Speaker: Martin Gairing , researcher at University of Liverpool , Liverpool, U.K
Abstract: During the last decade, the quantification of the inefficiency of game-theoretic equilibria has been a popular and successful line of research. The two most widely adopted measures for this inefficiency are the Price of Anarchy (PoA) and the Price of Stability (PoS). In this talk I will summarise recent results on the PoA and PoS in congestion games. Such games provide us with a fairly general model for the non-cooperative sharing of resources.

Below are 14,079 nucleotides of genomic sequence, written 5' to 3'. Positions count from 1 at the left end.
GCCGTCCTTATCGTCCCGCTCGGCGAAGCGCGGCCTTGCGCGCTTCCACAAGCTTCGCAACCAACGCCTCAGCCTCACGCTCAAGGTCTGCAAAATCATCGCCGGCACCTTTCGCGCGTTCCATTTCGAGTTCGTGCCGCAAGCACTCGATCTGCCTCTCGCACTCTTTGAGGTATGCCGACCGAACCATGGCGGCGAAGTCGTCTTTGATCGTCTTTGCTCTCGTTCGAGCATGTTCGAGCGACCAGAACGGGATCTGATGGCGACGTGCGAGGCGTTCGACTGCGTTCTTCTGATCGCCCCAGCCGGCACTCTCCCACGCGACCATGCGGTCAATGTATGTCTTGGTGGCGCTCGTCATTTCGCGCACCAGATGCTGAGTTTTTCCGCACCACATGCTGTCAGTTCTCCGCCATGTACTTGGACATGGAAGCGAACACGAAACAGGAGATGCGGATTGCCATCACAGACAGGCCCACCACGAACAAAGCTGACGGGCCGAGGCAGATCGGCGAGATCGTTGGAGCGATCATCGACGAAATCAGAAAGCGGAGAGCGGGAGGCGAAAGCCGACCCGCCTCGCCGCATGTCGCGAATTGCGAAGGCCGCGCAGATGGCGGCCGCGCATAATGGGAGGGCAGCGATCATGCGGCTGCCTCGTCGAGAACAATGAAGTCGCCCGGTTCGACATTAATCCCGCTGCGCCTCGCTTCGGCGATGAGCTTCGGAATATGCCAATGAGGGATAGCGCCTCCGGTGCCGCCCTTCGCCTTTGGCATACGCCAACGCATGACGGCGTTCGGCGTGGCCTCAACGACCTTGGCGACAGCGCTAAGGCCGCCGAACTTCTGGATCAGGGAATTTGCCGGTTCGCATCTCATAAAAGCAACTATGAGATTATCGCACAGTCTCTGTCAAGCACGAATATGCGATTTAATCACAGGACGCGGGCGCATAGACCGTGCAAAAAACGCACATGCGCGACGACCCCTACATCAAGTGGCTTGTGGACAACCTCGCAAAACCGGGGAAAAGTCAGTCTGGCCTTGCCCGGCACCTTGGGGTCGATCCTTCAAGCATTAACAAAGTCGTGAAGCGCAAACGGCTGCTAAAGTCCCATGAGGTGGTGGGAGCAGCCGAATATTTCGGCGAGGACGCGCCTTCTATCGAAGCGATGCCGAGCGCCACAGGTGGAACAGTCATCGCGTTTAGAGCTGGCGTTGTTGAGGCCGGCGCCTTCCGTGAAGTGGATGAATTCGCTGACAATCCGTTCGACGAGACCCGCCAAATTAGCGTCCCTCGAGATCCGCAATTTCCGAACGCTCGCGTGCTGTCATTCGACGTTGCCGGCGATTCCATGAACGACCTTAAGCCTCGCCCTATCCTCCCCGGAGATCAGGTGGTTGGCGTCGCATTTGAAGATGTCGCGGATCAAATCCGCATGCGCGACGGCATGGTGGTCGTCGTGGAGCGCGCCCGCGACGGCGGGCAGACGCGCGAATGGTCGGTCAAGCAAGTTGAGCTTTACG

Both concepts compare the social cost in a Nash equilibrium to the optimum social cost that could be achieved via central control. The PoA is pessimistic and considers the worst-case such Nash equilibrium, while the PoS is optimistic and considers the best-case Nash equilibrium. Therefore, the PoA can be used as an absolute worst-case guarantee in a scenario where we have no control over equilibrium selection. On the other hand, the PoS gives an estimate of what is the best we can hope for in a Nash equilibrium; for example, if a trusted mediator suggests this solution to them.